Dr. Henry Morris, founder of the Institute for Creation Research, once wrote, "The unforgivable sin of speaking against the Holy Spirit has been interpreted in various ways, but the true meaning cannot contradict other Scripture. It is unequivocally clear that the one unforgivable sin is permanently rejecting Christ (John 3:18; 3:36). Thus, speaking against the Holy Spirit is equivalent to rejecting Christ with such finality that no future repentance is possible. 'My spirit shall not always strive with man,' God said long ago (Genesis 6:3). …In the context of this particular passage (Matthew 12:22-32), Jesus had performed a great miracle of creation, involving both healing and casting out a demon, but the Pharisees rejected this clear witness of the Holy Spirit. Instead they attributed His powers to Satan, thus demonstrating an attitude permanently resistant to the Spirit, and to the deity and saving Gospel of Christ."[1]

But can a Christian ever lose their salvation because of this "unforgivable sin?" "If we refuse to accept the testimony given to us by the Holy Spirit, fight off His conviction of our sin, and never accept the truth, we will never come to Christ for salvation. In Christ, all our sins are forgiven. Therefore, no Christian can commit the unpardonable sin. Only an unregenerate person who refuses to come to Christ will die in his or her sins."[2] Darrin Yeager states "…once you accept Jesus, that part of the Holy Spirit's job is complete, thus you can't blaspheme His work. Naturally, He continues to work with you, and you can be stubborn and resist Him as a Christian, but you can't blaspheme Him. Live unproductively, carnal and unspiritual, possible. But commit the unpardonable sin? It's just not possible for a true Christian. Remember what Paul said: 'There is therefore now no condemnation to those who are in Christ Jesus…” (Romans 8:1).'" [3]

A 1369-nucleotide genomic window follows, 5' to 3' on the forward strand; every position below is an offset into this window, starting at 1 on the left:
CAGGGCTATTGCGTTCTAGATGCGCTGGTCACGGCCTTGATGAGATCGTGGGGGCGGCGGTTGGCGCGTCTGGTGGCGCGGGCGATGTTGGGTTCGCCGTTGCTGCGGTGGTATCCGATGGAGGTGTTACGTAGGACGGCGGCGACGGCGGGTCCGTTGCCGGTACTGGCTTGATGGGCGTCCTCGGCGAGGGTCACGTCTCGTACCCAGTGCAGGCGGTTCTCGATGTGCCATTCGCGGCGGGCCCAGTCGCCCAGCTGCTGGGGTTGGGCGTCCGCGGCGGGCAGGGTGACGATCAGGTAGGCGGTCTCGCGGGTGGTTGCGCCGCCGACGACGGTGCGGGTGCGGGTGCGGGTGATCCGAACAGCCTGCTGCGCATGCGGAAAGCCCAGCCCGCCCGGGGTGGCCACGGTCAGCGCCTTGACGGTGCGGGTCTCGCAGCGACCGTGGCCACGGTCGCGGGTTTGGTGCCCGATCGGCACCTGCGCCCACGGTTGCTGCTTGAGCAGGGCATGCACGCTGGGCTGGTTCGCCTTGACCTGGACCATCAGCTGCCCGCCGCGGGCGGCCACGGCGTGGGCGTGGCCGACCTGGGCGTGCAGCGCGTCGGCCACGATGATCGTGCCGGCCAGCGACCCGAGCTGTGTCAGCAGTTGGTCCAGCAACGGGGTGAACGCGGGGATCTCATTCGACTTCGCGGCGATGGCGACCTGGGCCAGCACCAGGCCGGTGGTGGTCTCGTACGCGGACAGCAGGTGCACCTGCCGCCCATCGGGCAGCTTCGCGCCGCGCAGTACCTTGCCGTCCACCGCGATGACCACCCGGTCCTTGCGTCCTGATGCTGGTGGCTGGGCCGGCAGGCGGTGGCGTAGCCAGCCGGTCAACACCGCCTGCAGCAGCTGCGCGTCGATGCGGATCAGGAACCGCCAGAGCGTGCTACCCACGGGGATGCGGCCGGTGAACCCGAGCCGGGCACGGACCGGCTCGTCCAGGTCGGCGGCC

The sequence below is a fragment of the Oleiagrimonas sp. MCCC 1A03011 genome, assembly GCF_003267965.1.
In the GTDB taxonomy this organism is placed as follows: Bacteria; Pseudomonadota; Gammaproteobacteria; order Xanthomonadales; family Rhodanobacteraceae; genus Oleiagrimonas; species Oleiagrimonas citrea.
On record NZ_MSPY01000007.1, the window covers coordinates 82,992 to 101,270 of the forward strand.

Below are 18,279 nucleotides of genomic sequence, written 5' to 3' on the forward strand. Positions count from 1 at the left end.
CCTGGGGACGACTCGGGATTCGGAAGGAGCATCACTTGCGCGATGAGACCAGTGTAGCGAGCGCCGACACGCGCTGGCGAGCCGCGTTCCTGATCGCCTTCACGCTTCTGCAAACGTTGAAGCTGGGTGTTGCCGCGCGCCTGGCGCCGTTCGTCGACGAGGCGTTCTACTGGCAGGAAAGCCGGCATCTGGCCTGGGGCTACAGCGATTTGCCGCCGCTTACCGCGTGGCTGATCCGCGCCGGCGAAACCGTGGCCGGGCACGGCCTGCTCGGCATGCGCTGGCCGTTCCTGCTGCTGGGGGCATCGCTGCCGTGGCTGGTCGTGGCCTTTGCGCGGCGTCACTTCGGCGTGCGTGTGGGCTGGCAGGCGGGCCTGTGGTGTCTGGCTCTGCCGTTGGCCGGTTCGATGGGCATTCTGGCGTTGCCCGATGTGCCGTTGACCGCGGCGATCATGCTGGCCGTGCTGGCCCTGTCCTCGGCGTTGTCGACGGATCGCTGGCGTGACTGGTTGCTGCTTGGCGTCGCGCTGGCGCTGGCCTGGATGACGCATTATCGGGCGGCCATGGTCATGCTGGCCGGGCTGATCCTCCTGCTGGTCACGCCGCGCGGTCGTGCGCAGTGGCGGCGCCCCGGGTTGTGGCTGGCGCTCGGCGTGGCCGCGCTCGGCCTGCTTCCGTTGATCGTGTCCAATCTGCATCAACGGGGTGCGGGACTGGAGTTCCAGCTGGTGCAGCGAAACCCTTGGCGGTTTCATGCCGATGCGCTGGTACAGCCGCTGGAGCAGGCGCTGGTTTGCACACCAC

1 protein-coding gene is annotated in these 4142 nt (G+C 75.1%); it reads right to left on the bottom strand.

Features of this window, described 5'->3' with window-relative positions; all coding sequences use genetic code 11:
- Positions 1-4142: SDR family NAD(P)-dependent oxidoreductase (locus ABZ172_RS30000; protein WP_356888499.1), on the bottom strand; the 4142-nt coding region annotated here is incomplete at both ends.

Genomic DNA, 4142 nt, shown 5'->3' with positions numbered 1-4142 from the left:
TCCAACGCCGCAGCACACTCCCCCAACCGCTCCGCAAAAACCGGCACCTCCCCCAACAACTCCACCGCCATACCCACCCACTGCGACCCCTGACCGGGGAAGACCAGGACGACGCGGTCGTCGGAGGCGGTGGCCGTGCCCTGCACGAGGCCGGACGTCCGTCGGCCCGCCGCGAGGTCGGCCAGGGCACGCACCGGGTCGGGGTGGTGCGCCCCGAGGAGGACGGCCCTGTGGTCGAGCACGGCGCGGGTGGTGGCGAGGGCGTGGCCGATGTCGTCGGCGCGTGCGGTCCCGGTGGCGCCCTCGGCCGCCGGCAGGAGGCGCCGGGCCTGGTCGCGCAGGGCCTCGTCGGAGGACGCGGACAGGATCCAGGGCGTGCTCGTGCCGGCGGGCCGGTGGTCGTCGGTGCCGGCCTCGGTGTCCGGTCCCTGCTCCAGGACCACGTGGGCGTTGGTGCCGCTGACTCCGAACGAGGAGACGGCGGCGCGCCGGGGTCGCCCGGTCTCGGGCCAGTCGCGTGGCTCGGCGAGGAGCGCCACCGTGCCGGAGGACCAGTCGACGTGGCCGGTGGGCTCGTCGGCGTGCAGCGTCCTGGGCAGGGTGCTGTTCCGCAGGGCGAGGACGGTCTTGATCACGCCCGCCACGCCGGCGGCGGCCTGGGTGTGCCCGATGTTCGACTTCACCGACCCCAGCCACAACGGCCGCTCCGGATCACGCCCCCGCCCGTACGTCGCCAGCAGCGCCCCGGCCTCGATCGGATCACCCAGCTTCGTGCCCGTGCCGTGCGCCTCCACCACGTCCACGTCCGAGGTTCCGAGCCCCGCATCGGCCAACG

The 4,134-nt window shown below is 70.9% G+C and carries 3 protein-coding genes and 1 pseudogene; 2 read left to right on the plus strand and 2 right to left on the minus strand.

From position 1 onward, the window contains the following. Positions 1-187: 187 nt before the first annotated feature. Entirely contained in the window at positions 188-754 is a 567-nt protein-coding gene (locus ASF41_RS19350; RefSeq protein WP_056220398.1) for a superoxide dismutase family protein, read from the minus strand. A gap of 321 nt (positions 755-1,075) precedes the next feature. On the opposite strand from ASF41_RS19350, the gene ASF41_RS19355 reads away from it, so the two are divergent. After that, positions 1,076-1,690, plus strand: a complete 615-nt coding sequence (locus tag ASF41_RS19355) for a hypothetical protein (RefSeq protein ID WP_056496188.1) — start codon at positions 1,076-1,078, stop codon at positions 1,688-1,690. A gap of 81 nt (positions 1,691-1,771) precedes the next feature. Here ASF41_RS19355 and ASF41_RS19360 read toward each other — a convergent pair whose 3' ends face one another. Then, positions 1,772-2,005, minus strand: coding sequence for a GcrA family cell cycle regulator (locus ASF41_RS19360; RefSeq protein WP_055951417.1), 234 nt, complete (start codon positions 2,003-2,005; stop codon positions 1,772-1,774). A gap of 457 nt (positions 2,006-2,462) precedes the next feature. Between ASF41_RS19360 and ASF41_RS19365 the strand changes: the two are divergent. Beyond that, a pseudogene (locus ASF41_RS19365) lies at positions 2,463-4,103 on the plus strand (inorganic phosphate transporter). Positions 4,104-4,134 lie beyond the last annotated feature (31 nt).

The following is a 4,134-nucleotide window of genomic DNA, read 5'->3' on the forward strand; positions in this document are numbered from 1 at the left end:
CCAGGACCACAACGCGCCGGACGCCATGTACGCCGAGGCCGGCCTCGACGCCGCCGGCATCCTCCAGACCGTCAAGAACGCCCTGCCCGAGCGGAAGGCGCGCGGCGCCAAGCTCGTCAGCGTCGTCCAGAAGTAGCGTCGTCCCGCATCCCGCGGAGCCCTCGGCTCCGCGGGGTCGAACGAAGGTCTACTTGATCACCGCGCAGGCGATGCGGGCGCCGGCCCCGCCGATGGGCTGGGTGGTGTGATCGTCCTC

We can therefore rightly conclude that Christians have nothing to fear when we read of the "unpardonable sin." All too often we find passages in Scripture that makes us question, doubt, as to whether or not our salvation is assured. When this feeling arises, remember two things: 1) it is nothing more than a feeling, not based in matter of spiritual fact, and 2) John wrote the book of 1st John so that believers may have assurance of salvation. Larry Richards once said, "This reference to an unforgivable sin has troubled many unnecessarily. Those who are concerned that they have done something for which Jesus will not forgive them show a very different attitude from the Pharisees, who refused to accept even the most compelling evidence that Jesus was the Son of God. The person who rejects the Spirit's message about Jesus will not be forgiven. Anyone who seeks Jesus' forgiveness certainly has not committed the unforgivable sin."[4]



Troy Hillman


Sources
[1] Morris, Henry M. The Defender's Study Bible (Iowa Falls, Iowa: World Bible Publishers, 1995. Print.
[2] Freedom in Christ. Knoxville, Tennessee: FICM.org, 2002. Web.
[3] Darrin Yeager. DYeager.org, 2002. Web.
[4] Larry Richards, 735 Baffling Bible Questions Answered (Grand Rapids, Michigan: Fleming H. Revell, 1993), pp. 241-242. Print.